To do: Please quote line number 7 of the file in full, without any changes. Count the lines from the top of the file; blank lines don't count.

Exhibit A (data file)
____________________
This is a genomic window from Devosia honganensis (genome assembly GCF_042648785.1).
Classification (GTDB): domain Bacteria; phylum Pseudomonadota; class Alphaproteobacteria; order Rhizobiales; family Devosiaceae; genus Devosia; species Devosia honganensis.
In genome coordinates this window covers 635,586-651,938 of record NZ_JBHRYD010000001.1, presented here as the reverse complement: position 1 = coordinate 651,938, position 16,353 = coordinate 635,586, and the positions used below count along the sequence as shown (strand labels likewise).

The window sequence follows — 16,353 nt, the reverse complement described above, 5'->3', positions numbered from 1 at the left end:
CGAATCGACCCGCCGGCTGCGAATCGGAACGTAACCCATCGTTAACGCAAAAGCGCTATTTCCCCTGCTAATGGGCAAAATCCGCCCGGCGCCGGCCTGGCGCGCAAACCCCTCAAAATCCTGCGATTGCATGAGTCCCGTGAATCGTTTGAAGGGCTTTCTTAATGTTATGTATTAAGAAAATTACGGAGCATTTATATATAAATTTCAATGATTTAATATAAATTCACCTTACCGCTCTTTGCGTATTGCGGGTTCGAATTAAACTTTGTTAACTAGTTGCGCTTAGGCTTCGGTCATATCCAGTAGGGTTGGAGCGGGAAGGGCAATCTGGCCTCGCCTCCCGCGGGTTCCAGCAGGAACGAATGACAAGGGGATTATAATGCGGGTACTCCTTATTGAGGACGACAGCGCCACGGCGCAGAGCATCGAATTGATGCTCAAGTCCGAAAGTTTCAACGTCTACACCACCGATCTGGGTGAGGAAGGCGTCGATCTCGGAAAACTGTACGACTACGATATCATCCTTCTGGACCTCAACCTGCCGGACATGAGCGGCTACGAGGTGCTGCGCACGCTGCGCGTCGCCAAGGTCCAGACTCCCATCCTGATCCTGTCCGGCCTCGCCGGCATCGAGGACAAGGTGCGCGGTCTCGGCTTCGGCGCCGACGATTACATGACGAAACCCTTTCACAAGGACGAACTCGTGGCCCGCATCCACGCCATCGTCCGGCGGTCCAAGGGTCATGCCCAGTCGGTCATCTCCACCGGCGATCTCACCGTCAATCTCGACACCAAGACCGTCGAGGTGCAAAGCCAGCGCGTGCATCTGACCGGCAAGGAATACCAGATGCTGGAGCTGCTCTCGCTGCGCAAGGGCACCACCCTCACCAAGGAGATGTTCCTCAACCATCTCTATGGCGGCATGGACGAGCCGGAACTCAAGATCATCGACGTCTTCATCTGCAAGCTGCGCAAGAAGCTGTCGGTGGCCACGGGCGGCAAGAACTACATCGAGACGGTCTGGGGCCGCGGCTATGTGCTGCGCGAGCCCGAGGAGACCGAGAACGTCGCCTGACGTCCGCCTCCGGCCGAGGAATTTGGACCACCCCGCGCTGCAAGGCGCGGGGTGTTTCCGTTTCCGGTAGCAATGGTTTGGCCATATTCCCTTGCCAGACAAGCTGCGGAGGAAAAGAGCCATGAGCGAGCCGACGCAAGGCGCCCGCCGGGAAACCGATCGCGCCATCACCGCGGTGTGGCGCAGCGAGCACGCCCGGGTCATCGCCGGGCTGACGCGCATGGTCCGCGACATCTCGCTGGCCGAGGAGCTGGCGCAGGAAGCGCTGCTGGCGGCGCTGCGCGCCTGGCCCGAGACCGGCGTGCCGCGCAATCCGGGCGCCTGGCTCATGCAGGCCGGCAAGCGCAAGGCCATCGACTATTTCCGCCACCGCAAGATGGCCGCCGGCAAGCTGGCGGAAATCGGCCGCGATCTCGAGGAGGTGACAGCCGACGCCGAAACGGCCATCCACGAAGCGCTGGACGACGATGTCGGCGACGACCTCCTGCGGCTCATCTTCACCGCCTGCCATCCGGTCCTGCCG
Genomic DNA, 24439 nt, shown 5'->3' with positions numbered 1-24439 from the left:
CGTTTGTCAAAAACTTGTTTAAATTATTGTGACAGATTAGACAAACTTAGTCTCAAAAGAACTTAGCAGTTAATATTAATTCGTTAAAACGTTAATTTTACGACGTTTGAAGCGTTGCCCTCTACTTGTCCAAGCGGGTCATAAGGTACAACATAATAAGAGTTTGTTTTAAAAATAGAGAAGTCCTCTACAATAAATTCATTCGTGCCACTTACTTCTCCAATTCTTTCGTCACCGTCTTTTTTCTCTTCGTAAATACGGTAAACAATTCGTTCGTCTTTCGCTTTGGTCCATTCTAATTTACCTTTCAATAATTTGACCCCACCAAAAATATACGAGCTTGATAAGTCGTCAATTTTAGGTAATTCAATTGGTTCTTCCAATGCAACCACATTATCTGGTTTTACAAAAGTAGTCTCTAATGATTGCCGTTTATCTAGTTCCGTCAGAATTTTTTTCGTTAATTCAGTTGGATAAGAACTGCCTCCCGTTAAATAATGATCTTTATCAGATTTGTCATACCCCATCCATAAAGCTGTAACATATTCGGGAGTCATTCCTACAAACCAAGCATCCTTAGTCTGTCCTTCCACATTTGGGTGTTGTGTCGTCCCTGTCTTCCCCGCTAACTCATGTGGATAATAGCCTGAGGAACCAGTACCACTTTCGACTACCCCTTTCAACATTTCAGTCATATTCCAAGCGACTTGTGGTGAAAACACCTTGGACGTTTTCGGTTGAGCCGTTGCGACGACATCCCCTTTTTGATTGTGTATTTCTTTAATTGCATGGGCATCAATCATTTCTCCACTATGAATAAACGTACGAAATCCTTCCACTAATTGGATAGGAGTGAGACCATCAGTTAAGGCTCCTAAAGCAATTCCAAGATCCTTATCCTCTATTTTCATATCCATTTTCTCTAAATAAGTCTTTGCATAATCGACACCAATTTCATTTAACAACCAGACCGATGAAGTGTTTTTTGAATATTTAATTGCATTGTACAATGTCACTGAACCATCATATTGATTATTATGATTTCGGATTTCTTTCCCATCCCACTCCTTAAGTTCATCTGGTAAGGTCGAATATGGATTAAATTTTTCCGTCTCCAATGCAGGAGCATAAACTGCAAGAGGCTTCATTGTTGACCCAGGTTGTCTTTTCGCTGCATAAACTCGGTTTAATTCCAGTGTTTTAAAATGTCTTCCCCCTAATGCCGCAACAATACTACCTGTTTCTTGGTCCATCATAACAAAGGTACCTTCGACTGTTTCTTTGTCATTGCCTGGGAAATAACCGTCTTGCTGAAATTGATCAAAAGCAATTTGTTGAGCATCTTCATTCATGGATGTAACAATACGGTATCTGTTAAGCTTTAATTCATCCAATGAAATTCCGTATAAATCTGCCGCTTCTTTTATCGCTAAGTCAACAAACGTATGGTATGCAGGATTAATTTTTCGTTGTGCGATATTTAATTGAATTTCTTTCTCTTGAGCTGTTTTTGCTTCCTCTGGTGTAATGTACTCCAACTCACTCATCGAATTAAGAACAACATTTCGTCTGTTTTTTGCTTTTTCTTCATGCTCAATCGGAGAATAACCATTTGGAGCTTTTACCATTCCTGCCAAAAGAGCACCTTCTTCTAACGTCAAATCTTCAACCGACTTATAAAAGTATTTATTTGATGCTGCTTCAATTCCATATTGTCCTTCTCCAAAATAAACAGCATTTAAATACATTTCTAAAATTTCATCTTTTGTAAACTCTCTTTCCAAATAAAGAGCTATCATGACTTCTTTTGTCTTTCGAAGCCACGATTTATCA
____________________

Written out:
CGTTTGTCAAAAACTTGTTTAAATTATTGTGACAGATTAGACAAACTTAGTCTCAAAAGAACTTAGCAGTTAATATTAATTCGTTAAAACGTTAATTTTACGACGTTTGAAGCGTTGCCCTCTACTTGTCCAAGCGGGTCATAAGGTACAACATAATAAGAGTTTGTTTTAAAAATAGAGAAGTCCTCTACAATAAATTCATTCGTGCCACTTACTTCTCCAATTCTTTCGTCACCGTCTTTTTTCTCTTCGTAAATACGGTAAACAATTCGTTCGTCTTTCGCTTTGGTCCATTCTAATTTACCTTTCAATAATTTGACCCCACCAAAAATATACGAGCTTGATAAGTCGTCAATTTTAGGTAATTCAATTGGTTCTTCCAATGCAACCACATTATCTGGTTTTACAAAAGTAGTCTCTAATGATTGCCGTTTATCTAGTTCCGTCAGAATTTTTTTCGTTAATTCAGTTGGATAAGAACTGCCTCCCGTTAAATAATGATCTTTATCAGATTTGTCATACCCCATCCATAAAGCTGTAACATATTCGGGAGTCATTCCTACAAACCAAGCATCCTTAGTCTGTCCTTCCACATTTGGGTGTTGTGTCGTCCCTGTCTTCCCCGCTAACTCATGTGGATAATAGCCTGAGGAACCAGTACCACTTTCGACTACCCCTTTCAACATTTCAGTCATATTCCAAGCGACTTGTGGTGAAAACACCTTGGACGTTTTCGGTTGAGCCGTTGCGACGACATCCCCTTTTTGATTGTGTATTTCTTTAATTGCATGGGCATCAATCATTTCTCCACTATGAATAAACGTACGAAATCCTTCCACTAATTGGATAGGAGTGAGACCATCAGTTAAGGCTCCTAAAGCAATTCCAAGATCCTTATCCTCTATTTTCATATCCATTTTCTCTAAATAAGTCTTTGCATAATCGACACCAATTTCATTTAACAACCAGACCGATGAAGTGTTTTTTGAATATTTAATTGCATTGTACAATGTCACTGAACCATCATATTGATTATTATGATTTCGGATTTCTTTCCCATCCCACTCCTTAAGTTCATCTGGTAAGGTCGAATATGGATTAAATTTTTCCGTCTCCAATGCAGGAGCATAAACTGCAAGAGGCTTCATTGTTGACCCAGGTTGTCTTTTCGCTGCATAAACTCGGTTTAATTCCAGTGTTTTAAAATGTCTTCCCCCTAATGCCGCAACAATACTACCTGTTTCTTGGTCCATCATAACAAAGGTACCTTCGACTGTTTCTTTGTCATTGCCTGGGAAATAACCGTCTTGCTGAAATTGATCAAAAGCAATTTGTTGAGCATCTTCATTCATGGATGTAACAATACGGTATCTGTTAAGCTTTAATTCATCCAATGAAATTCCGTATAAATCTGCCGCTTCTTTTATCGCTAAGTCAACAAACGTATGGTATGCAGGATTAATTTTTCGTTGTGCGATATTTAATTGAATTTCTTTCTCTTGAGCTGTTTTTGCTTCCTCTGGTGTAATGTACTCCAACTCACTCATCGAATTAAGAACAACATTTCGTCTGTTTTTTGCTTTTTCTTCATGCTCAATCGGAGAATAACCATTTGGAGCTTTTACCATTCCTGCCAAAAGAGCACCTTCTTCTAACGTCAAATCTTCAACCGACTTATAAAAGTATTTATTTGATGCTGCTTCAATTCCATATTGTCCTTCTCCAAAATAAACAGCATTTAAATACATTTCTAAAATTTCATCTTTTGTAAACTCTCTTTCCAAATAAAGAGCTATCATGACTTCTTTTGTCTTTCGAAGCCACGATTTATCA